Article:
Quantcast Range Design Review

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MIL-HDBK-1027/3B
Change 1, 30 June 1995
2.1.10
Lighting;.  Provide general downrange lighting for safety and cleanup
purposes as well as for general range illumination.  The preferred method is a
continuous bank of fluorescent lights with supplemental halogen or a
combination of lights running the full width of the range.  Light intensity at
target face should be between 85 to 100 footcandles measured 4 feet (1.22 m)
above the floor at the target.  The ideal light wavelength is 550 plus or
minus 50 nanometers.  Range should have dimmer or lighting to satisfy various
training requirements of using activities.
Range Design Review.  For weapons to be fired, weapons type,
2.1.11
ammunition to be fired, and distances of firing line to targets must be
determined during the planning phase.  Other design considerations include:
number of firing points; lighting possibilities; manual and automatic target
carrier/turning mechanisms; offices or at least tables for administrative
support; shooting benches; clocks and timers; ventilation; ease of lead dust
cleanup; spectator safety; acoustics; lead dust control; lead removal from
lead dust collectors and bullet traps.  A range which adjoins a classroom
requires soundproofing.  Glass walls separating firing points from waiting
areas may be used to reduce noise and lead dangers to spectators or waiting
shooters.
During the planning phase, the weapons officer, range officer, range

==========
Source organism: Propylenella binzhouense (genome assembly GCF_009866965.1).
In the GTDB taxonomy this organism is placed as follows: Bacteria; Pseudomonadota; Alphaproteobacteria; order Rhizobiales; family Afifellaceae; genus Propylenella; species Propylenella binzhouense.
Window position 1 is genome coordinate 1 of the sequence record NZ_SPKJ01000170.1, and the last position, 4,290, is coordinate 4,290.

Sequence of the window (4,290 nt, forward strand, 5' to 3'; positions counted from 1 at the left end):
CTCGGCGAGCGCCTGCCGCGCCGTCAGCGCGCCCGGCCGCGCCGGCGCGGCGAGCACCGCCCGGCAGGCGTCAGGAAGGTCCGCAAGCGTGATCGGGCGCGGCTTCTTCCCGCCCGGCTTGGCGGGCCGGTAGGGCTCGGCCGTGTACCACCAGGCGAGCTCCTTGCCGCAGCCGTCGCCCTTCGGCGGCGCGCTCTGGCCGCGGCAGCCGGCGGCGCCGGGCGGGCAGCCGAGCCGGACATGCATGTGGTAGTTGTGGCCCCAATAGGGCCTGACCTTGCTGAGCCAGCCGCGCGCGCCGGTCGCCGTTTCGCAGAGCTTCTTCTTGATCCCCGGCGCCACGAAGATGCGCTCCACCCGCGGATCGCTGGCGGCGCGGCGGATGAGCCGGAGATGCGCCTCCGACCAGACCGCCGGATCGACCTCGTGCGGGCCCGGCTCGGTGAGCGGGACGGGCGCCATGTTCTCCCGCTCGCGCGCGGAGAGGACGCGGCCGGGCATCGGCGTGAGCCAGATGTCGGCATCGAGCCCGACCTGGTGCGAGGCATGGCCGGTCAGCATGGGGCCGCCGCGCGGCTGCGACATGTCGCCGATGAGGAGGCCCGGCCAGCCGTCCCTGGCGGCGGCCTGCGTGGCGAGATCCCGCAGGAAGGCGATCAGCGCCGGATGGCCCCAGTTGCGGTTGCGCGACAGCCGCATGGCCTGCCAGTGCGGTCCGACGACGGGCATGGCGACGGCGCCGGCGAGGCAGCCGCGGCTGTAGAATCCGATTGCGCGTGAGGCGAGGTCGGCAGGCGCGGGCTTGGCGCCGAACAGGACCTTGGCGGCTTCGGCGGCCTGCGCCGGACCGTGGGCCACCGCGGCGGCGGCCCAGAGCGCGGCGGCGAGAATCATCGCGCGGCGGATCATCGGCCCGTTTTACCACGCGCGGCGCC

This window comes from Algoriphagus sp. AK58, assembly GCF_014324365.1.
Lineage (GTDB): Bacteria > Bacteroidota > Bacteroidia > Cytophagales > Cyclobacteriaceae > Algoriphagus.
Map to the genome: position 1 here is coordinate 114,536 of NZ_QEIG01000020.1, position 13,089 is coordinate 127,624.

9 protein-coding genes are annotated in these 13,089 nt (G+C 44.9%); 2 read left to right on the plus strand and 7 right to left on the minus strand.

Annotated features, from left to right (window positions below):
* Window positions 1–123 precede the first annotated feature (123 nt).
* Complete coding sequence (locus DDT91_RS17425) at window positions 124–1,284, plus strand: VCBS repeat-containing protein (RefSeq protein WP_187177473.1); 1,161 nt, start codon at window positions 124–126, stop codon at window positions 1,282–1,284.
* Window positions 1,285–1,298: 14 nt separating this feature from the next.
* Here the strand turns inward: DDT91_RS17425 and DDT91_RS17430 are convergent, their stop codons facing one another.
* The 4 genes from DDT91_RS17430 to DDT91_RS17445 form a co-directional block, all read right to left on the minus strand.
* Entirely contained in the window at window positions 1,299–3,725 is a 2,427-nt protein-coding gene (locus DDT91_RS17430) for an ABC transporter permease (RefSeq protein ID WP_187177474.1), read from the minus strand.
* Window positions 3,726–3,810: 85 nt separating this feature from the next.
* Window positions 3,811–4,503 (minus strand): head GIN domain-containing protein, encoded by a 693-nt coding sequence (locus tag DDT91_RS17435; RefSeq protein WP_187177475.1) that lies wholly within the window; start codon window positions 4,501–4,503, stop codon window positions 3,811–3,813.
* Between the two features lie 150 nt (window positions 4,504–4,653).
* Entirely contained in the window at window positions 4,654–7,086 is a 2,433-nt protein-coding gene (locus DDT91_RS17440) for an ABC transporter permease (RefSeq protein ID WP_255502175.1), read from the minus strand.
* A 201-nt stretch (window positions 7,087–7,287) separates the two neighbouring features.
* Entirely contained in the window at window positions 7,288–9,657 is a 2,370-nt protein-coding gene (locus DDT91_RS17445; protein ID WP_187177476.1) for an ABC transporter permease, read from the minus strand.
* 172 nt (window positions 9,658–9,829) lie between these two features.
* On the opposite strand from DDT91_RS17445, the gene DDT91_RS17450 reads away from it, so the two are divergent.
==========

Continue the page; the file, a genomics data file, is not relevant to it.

training officer, safety officer, industrial hygienist, and public works
engineer should review the design requirement before construction drawings are
started.  When the station or design agent is unable to proceed with
preparation of construction drawings in accordance with the criteria of this
military handbook, requests for deviation must be addressed to Commander,
Naval Facilities Engineering Command, Code 15C, 1510 Gilbert Street, Norfolk,
VA 23511-2699.  During the design phase, submittal reviews by the appropriate
Naval Industrial Hygienist are required in accordance with NAVFAC Instruction
6260.2, Reviews for Health Hazards During Facility Design Process, and may be
required by the appropriate Engineering Field Division (EFD) or Engineering
Field Activity (EFA) in accordance with EFD or EFA published instructions.
2.2
Outdoor Small Arms Ranges
2.2.1
Planning Phase.  The weapons officer, range safety officer,
industrial hygienist, activity planner, and public works engineer (and others
who may have interest) shall review the proposed range usage and resulting
design requirements for compatibility before construction drawings are
started.  Plot the proposed Surface Danger Zone (SDZ) on the activity General
Development Map (GDM) to confirm the lack of conflicts.  Check aircraft
operations.  Note that the Federal Aviation Administration (FAA) has
jurisdiction if there is a vertical weapon component that exceeds 500 feet.
Consult NAVFAC publication P-80 for guidance on the number of personnel to be
supported and the size of the range.
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